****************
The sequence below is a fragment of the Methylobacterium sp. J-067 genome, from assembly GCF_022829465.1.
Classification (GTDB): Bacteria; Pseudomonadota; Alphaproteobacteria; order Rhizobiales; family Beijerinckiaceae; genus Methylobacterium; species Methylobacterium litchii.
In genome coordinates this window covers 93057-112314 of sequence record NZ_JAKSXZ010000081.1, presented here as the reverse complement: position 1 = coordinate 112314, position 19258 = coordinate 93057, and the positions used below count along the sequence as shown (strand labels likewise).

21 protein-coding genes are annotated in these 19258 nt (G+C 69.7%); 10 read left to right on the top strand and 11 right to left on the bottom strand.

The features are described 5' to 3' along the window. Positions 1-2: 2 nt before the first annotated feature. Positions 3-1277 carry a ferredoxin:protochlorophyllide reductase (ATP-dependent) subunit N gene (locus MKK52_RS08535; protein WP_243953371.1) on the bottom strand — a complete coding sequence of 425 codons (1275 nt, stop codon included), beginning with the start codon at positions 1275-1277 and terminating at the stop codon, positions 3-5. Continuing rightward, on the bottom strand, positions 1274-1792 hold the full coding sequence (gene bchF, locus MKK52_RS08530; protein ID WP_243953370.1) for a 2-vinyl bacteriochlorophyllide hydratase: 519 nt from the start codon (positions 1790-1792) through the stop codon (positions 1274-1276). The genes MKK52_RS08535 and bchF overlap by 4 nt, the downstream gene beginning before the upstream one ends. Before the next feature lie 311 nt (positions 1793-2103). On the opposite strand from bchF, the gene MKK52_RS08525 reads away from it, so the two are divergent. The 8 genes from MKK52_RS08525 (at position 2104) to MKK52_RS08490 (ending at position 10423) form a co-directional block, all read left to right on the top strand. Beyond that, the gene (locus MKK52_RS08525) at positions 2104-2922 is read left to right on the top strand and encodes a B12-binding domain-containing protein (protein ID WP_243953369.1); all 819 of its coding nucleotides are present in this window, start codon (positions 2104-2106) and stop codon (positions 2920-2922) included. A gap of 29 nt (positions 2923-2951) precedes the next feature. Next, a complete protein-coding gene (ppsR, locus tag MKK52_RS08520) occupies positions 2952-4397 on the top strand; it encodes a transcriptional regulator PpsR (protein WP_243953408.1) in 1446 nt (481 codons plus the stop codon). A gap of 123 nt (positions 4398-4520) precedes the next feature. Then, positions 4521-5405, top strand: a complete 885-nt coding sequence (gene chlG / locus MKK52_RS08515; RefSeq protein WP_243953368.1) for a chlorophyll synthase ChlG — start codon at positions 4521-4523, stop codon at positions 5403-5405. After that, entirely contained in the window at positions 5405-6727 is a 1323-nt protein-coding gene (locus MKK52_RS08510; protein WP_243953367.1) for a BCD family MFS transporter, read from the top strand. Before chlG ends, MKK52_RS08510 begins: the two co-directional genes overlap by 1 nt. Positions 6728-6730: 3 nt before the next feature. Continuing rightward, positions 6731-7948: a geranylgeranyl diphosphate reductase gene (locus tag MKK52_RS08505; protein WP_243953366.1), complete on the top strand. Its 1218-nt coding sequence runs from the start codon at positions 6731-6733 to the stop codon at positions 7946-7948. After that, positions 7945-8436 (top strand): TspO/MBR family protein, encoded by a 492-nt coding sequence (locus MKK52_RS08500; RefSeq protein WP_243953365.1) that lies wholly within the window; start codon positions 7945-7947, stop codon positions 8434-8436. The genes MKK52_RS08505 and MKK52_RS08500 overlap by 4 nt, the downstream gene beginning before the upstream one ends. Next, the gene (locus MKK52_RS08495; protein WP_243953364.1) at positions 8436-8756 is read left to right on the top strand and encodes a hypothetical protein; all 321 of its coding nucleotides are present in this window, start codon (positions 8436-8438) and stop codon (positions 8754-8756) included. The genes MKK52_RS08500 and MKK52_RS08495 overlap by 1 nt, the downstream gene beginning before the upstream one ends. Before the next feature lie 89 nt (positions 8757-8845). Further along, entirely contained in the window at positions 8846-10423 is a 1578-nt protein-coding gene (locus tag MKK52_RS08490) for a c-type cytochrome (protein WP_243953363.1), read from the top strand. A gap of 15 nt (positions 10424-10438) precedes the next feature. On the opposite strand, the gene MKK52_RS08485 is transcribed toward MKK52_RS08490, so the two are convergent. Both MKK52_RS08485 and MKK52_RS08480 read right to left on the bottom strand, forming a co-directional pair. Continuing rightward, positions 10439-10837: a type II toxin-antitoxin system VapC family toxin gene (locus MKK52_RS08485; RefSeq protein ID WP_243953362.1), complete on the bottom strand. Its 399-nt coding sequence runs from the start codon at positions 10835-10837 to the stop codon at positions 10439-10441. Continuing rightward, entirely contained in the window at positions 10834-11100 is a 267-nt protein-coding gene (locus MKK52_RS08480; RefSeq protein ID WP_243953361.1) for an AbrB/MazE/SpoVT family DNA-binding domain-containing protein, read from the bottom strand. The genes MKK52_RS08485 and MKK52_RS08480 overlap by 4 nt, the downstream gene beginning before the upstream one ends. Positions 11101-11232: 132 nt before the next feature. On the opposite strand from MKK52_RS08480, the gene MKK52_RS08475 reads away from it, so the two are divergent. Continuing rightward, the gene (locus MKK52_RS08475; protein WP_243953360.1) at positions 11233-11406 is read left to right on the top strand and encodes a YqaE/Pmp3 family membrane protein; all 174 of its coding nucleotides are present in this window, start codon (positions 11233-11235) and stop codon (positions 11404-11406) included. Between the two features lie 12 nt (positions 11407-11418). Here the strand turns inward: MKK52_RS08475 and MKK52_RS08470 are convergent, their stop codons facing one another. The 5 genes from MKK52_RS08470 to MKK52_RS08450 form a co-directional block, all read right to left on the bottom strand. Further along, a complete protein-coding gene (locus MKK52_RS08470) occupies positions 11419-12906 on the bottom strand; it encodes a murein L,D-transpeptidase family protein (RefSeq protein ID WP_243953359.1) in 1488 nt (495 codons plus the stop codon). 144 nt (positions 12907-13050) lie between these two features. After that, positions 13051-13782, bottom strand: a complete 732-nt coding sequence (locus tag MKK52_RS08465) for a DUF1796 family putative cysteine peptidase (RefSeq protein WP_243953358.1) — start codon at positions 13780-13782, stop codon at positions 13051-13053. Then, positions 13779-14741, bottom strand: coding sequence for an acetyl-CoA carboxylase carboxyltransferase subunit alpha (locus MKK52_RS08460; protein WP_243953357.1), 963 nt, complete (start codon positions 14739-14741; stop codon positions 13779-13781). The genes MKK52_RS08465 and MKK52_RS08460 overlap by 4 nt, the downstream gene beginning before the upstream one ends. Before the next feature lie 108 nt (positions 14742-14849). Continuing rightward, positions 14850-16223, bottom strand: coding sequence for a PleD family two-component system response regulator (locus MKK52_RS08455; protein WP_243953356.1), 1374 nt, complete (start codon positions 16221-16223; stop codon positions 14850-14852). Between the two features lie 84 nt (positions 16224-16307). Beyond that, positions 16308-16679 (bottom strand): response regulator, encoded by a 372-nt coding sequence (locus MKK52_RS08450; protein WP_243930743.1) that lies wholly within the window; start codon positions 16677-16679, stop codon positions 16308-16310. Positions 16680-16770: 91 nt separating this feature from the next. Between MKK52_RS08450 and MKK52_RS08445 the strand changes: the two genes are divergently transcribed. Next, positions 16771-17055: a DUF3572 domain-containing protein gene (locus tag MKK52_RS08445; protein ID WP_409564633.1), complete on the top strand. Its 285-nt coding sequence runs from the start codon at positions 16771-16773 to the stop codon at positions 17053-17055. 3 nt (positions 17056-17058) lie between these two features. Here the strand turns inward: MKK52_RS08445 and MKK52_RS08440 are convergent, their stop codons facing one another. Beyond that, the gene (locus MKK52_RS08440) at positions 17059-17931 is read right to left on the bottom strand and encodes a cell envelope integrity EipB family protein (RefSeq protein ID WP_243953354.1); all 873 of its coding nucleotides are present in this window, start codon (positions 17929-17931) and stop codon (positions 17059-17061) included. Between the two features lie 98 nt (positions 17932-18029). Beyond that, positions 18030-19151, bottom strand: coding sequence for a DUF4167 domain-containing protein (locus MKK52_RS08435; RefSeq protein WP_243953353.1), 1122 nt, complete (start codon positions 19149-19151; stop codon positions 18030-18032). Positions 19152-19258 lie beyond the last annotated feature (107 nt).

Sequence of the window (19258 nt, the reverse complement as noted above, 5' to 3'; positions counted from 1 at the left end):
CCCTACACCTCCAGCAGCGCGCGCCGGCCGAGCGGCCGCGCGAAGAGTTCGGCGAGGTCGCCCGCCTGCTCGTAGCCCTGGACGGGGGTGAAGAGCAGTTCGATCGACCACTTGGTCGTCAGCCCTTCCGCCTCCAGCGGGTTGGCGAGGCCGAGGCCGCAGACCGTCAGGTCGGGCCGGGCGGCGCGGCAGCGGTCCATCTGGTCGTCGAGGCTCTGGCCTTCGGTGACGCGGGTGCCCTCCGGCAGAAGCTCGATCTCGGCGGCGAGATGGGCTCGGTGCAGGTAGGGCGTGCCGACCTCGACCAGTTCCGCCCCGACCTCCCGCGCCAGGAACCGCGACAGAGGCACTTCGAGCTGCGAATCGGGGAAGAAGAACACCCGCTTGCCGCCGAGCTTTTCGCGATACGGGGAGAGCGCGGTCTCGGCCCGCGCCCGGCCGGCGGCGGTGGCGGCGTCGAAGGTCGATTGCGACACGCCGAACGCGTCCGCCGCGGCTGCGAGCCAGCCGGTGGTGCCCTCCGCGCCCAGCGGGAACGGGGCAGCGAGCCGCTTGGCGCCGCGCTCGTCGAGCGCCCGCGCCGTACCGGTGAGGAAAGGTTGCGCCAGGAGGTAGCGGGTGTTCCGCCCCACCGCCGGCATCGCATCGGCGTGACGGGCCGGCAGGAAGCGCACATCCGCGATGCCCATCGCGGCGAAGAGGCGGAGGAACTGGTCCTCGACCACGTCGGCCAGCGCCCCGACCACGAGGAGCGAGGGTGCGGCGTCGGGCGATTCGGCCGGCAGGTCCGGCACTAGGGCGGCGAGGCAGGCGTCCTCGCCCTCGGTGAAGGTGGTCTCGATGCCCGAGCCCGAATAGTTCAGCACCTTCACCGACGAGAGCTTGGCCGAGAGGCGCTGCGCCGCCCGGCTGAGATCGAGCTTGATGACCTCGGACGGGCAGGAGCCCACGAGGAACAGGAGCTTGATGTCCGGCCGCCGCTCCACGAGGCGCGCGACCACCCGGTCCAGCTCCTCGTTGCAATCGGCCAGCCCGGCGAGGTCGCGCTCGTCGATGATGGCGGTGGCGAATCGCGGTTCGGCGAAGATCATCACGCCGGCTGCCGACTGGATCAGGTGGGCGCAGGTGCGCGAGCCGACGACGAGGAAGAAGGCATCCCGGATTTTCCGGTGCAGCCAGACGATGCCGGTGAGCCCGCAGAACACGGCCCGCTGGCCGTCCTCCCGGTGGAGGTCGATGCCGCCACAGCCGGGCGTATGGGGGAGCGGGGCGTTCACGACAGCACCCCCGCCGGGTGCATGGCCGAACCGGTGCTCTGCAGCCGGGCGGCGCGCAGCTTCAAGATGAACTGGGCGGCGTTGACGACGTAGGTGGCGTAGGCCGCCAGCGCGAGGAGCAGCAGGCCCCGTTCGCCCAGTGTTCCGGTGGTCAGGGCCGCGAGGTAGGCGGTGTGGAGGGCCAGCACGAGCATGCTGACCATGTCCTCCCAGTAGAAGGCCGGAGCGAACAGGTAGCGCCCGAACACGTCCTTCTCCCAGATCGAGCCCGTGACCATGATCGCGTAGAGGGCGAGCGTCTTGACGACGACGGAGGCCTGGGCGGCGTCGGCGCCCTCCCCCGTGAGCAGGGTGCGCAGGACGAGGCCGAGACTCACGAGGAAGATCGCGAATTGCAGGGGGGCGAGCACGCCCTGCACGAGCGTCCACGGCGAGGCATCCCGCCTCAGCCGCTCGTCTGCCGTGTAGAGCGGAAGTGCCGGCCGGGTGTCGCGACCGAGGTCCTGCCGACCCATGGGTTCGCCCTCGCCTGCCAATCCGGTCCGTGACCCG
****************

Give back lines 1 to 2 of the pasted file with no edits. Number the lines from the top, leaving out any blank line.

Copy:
The sequence below is a fragment of the Methylobacterium sp. J-067 genome, from assembly GCF_022829465.1.
Classification (GTDB): Bacteria; Pseudomonadota; Alphaproteobacteria; order Rhizobiales; family Beijerinckiaceae; genus Methylobacterium; species Methylobacterium litchii.